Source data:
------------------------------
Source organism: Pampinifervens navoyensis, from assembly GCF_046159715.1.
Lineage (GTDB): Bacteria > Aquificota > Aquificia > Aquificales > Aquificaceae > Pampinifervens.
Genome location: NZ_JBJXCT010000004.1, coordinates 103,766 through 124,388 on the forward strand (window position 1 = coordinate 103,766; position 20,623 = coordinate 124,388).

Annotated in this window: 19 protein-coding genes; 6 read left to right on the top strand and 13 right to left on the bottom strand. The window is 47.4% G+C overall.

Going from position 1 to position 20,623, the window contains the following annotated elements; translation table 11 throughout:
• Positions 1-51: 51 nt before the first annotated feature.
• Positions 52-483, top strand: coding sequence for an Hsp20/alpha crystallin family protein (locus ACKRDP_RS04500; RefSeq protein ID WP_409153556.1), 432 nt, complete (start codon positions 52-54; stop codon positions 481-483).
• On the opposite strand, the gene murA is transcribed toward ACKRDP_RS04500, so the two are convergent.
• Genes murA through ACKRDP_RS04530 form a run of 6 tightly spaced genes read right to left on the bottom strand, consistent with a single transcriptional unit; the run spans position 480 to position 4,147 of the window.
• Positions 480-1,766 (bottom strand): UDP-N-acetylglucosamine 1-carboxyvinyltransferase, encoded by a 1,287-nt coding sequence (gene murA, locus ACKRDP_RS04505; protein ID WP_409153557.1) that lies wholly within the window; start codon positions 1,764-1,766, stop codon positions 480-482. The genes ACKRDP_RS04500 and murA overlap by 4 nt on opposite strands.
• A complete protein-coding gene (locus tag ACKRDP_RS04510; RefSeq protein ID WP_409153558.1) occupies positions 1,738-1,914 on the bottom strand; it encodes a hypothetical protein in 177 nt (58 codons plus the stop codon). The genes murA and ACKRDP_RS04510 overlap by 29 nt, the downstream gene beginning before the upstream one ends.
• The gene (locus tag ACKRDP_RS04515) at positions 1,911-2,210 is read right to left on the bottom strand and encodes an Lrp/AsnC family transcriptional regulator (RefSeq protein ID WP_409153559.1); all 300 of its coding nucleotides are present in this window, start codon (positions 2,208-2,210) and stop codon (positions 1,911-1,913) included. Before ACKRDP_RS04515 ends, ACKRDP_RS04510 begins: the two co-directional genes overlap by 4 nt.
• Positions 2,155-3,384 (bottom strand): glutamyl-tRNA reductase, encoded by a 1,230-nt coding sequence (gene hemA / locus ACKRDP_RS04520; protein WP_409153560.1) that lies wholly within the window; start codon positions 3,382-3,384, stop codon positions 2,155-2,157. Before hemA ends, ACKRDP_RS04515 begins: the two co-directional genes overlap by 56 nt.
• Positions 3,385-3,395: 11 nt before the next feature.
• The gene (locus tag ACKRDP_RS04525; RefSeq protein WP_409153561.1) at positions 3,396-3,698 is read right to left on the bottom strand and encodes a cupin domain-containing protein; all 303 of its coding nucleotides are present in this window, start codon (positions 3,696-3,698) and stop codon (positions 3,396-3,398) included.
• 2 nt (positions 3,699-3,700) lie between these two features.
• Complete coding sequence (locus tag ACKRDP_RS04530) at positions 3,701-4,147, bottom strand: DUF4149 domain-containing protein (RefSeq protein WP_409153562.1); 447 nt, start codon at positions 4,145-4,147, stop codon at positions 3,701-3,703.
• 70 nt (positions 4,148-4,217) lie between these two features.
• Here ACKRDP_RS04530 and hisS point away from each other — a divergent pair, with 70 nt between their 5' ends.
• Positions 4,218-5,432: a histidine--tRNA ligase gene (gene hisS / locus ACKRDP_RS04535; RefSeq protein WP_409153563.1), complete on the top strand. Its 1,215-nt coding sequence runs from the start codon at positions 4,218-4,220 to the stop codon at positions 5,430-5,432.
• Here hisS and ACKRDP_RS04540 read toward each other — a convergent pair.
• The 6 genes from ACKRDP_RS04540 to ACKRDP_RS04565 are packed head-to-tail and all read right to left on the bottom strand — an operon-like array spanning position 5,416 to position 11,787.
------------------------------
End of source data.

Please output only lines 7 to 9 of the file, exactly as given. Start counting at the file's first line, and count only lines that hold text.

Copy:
• Positions 52-483, top strand: coding sequence for an Hsp20/alpha crystallin family protein (locus ACKRDP_RS04500; RefSeq protein ID WP_409153556.1), 432 nt, complete (start codon positions 52-54; stop codon positions 481-483).
• On the opposite strand, the gene murA is transcribed toward ACKRDP_RS04500, so the two are convergent.
• Genes murA through ACKRDP_RS04530 form a run of 6 tightly spaced genes read right to left on the bottom strand, consistent with a single transcriptional unit; the run spans position 480 to position 4,147 of the window.